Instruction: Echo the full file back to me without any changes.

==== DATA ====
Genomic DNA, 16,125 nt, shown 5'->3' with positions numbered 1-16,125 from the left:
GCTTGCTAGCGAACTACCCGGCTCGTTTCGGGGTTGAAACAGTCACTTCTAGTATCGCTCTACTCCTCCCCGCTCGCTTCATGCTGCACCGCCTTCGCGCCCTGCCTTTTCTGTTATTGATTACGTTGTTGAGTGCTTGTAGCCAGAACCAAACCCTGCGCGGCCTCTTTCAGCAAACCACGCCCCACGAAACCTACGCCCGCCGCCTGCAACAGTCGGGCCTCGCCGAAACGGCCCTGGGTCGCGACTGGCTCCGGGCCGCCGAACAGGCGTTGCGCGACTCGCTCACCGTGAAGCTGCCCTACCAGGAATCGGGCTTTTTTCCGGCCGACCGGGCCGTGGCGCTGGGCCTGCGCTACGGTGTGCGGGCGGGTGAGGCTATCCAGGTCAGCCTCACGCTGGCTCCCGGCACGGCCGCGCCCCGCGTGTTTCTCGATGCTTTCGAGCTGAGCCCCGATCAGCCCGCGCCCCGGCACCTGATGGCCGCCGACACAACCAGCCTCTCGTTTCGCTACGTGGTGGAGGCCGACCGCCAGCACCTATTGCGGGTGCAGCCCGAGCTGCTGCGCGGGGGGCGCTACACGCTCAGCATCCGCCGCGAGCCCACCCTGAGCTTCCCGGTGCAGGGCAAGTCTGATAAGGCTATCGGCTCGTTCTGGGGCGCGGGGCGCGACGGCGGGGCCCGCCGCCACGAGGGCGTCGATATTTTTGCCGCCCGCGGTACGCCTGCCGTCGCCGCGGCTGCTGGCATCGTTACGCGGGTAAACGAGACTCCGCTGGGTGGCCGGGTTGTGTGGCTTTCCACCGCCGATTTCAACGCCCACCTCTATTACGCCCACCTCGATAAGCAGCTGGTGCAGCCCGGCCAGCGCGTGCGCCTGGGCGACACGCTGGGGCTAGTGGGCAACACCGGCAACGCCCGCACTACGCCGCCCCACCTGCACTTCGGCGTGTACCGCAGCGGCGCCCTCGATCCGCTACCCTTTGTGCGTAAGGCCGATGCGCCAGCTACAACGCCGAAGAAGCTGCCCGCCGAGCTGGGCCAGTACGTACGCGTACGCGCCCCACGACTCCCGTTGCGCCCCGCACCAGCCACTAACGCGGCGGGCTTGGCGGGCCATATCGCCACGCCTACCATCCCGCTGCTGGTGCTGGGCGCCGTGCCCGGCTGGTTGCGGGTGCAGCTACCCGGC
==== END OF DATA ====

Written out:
Genomic DNA, 16,125 nt, shown 5'->3' with positions numbered 1-16,125 from the left:
GCTTGCTAGCGAACTACCCGGCTCGTTTCGGGGTTGAAACAGTCACTTCTAGTATCGCTCTACTCCTCCCCGCTCGCTTCATGCTGCACCGCCTTCGCGCCCTGCCTTTTCTGTTATTGATTACGTTGTTGAGTGCTTGTAGCCAGAACCAAACCCTGCGCGGCCTCTTTCAGCAAACCACGCCCCACGAAACCTACGCCCGCCGCCTGCAACAGTCGGGCCTCGCCGAAACGGCCCTGGGTCGCGACTGGCTCCGGGCCGCCGAACAGGCGTTGCGCGACTCGCTCACCGTGAAGCTGCCCTACCAGGAATCGGGCTTTTTTCCGGCCGACCGGGCCGTGGCGCTGGGCCTGCGCTACGGTGTGCGGGCGGGTGAGGCTATCCAGGTCAGCCTCACGCTGGCTCCCGGCACGGCCGCGCCCCGCGTGTTTCTCGATGCTTTCGAGCTGAGCCCCGATCAGCCCGCGCCCCGGCACCTGATGGCCGCCGACACAACCAGCCTCTCGTTTCGCTACGTGGTGGAGGCCGACCGCCAGCACCTATTGCGGGTGCAGCCCGAGCTGCTGCGCGGGGGGCGCTACACGCTCAGCATCCGCCGCGAGCCCACCCTGAGCTTCCCGGTGCAGGGCAAGTCTGATAAGGCTATCGGCTCGTTCTGGGGCGCGGGGCGCGACGGCGGGGCCCGCCGCCACGAGGGCGTCGATATTTTTGCCGCCCGCGGTACGCCTGCCGTCGCCGCGGCTGCTGGCATCGTTACGCGGGTAAACGAGACTCCGCTGGGTGGCCGGGTTGTGTGGCTTTCCACCGCCGATTTCAACGCCCACCTCTATTACGCCCACCTCGATAAGCAGCTGGTGCAGCCCGGCCAGCGCGTGCGCCTGGGCGACACGCTGGGGCTAGTGGGCAACACCGGCAACGCCCGCACTACGCCGCCCCACCTGCACTTCGGCGTGTACCGCAGCGGCGCCCTCGATCCGCTACCCTTTGTGCGTAAGGCCGATGCGCCAGCTACAACGCCGAAGAAGCTGCCCGCCGAGCTGGGCCAGTACGTACGCGTACGCGCCCCACGACTCCCGTTGCGCCCCGCACCAGCCACTAACGCGGCGGGCTTGGCGGGCCATATCGCCACGCCTACCATCCCGCTGCTGGTGCTGGGCGCCGTGCCCGGCTGGTTGCGGGTGCAGCTACCCGGC